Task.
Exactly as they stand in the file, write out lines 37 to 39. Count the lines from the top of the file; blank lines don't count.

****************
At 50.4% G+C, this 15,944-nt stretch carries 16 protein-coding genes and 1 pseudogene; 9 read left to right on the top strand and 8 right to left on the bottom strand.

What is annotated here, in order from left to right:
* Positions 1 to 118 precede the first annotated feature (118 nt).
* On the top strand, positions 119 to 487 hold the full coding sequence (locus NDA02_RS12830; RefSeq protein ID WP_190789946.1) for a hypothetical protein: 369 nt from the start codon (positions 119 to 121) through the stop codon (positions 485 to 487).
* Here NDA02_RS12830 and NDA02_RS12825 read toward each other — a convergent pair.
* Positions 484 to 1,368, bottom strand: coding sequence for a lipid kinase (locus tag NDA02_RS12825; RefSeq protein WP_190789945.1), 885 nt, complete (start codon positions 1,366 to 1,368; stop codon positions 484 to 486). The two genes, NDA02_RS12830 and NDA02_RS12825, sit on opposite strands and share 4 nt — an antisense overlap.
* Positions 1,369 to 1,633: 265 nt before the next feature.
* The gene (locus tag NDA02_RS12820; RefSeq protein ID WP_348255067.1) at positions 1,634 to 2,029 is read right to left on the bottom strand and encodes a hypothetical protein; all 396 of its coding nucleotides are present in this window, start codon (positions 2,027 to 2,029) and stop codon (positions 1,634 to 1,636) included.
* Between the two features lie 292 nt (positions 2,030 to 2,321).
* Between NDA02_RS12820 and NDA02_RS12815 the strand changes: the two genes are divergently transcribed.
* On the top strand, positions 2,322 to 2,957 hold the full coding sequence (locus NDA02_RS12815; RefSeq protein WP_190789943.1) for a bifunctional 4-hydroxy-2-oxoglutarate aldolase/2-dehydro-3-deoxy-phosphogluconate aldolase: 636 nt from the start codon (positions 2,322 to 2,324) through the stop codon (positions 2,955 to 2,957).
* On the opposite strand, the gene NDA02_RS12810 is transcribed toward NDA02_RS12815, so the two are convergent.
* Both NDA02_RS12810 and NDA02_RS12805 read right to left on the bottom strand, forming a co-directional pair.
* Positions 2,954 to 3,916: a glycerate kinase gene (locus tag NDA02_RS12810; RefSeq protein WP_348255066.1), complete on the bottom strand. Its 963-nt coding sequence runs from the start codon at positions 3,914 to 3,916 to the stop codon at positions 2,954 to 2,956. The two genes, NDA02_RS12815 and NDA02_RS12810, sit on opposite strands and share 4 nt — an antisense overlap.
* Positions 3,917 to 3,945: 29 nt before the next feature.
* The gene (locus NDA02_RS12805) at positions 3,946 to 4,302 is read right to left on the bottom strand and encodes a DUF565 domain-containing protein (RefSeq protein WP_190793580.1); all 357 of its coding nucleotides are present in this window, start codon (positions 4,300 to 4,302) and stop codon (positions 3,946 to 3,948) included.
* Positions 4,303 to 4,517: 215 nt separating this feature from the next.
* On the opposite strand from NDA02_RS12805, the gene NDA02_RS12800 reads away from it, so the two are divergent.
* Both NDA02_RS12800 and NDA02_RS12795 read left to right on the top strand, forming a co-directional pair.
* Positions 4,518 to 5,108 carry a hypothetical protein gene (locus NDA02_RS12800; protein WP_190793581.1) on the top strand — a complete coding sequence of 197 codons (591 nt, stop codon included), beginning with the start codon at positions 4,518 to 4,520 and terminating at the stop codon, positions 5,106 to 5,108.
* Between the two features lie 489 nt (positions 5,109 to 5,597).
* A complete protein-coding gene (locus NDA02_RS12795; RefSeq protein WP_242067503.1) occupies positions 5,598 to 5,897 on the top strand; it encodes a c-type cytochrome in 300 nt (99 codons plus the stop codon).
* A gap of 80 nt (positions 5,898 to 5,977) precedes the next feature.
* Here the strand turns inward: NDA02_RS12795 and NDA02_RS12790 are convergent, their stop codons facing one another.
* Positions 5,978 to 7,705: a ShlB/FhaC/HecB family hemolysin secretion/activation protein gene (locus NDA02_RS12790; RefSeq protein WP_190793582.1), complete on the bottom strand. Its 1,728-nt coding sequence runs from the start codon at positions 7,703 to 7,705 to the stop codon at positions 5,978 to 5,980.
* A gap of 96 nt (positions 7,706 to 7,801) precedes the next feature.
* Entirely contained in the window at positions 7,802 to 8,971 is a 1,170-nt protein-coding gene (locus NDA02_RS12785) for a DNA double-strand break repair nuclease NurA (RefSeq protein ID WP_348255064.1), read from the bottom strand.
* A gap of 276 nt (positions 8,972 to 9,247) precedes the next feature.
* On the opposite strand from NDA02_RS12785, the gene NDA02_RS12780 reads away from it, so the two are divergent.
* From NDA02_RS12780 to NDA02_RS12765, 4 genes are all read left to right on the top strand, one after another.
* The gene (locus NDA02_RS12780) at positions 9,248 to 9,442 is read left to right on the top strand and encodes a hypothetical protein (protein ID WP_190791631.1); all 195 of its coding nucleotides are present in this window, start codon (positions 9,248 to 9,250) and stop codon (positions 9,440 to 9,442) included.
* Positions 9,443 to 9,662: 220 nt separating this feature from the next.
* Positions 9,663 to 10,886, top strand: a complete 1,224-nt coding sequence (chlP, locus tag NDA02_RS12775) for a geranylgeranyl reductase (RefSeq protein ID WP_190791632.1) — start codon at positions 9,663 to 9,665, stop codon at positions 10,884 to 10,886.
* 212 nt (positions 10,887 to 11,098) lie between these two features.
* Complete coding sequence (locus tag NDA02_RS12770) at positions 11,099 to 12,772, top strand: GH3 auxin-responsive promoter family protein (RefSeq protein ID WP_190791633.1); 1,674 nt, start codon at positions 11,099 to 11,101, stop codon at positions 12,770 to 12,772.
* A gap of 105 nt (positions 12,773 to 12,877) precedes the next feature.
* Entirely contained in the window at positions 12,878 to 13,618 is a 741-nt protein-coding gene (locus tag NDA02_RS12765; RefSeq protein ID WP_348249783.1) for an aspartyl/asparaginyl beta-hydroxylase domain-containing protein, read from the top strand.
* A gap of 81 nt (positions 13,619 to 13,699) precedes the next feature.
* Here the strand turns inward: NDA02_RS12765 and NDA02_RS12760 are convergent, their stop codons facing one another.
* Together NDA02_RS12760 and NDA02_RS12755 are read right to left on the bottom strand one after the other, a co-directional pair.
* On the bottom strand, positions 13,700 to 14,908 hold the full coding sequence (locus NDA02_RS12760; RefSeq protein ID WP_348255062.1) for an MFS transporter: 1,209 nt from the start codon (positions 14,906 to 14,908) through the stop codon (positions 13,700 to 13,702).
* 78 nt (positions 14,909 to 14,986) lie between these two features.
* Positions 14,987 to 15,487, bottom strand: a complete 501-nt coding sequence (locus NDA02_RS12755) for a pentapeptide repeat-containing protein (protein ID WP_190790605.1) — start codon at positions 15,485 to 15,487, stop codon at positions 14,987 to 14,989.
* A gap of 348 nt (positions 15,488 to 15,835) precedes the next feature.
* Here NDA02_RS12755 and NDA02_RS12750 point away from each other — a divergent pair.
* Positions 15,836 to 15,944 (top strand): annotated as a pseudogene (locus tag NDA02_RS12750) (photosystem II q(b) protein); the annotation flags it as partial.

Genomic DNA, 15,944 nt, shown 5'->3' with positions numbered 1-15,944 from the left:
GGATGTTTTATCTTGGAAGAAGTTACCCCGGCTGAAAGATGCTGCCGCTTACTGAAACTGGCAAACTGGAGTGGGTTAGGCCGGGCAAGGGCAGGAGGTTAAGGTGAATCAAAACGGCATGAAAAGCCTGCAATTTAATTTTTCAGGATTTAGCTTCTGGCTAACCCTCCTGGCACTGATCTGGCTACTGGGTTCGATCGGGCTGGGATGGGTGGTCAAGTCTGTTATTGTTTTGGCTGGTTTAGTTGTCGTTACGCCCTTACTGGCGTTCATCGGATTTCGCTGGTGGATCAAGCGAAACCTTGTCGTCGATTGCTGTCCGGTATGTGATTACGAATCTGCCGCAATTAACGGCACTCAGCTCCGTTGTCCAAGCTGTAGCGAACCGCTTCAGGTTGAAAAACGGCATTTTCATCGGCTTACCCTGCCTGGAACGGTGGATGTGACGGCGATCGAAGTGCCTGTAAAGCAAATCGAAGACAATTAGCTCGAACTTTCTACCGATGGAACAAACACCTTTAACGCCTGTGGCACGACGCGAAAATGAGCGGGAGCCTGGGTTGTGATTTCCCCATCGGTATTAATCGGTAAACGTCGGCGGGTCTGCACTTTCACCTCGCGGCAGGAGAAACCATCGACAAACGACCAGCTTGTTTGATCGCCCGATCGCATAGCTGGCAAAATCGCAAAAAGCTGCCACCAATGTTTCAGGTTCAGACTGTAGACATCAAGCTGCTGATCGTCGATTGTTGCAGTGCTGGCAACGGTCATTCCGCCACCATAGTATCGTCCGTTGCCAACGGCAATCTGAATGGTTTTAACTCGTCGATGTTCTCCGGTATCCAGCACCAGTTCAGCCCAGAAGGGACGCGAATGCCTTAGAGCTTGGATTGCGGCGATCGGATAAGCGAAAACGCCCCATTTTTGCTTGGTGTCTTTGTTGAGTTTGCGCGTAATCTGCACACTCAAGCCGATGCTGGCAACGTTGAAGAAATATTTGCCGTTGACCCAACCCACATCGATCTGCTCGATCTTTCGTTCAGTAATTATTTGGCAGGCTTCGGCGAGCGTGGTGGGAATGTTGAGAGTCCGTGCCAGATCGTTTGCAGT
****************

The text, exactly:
* Entirely contained in the window at positions 12,878 to 13,618 is a 741-nt protein-coding gene (locus tag NDA02_RS12765; RefSeq protein ID WP_348249783.1) for an aspartyl/asparaginyl beta-hydroxylase domain-containing protein, read from the top strand.
* A gap of 81 nt (positions 13,619 to 13,699) precedes the next feature.
* Here the strand turns inward: NDA02_RS12765 and NDA02_RS12760 are convergent, their stop codons facing one another.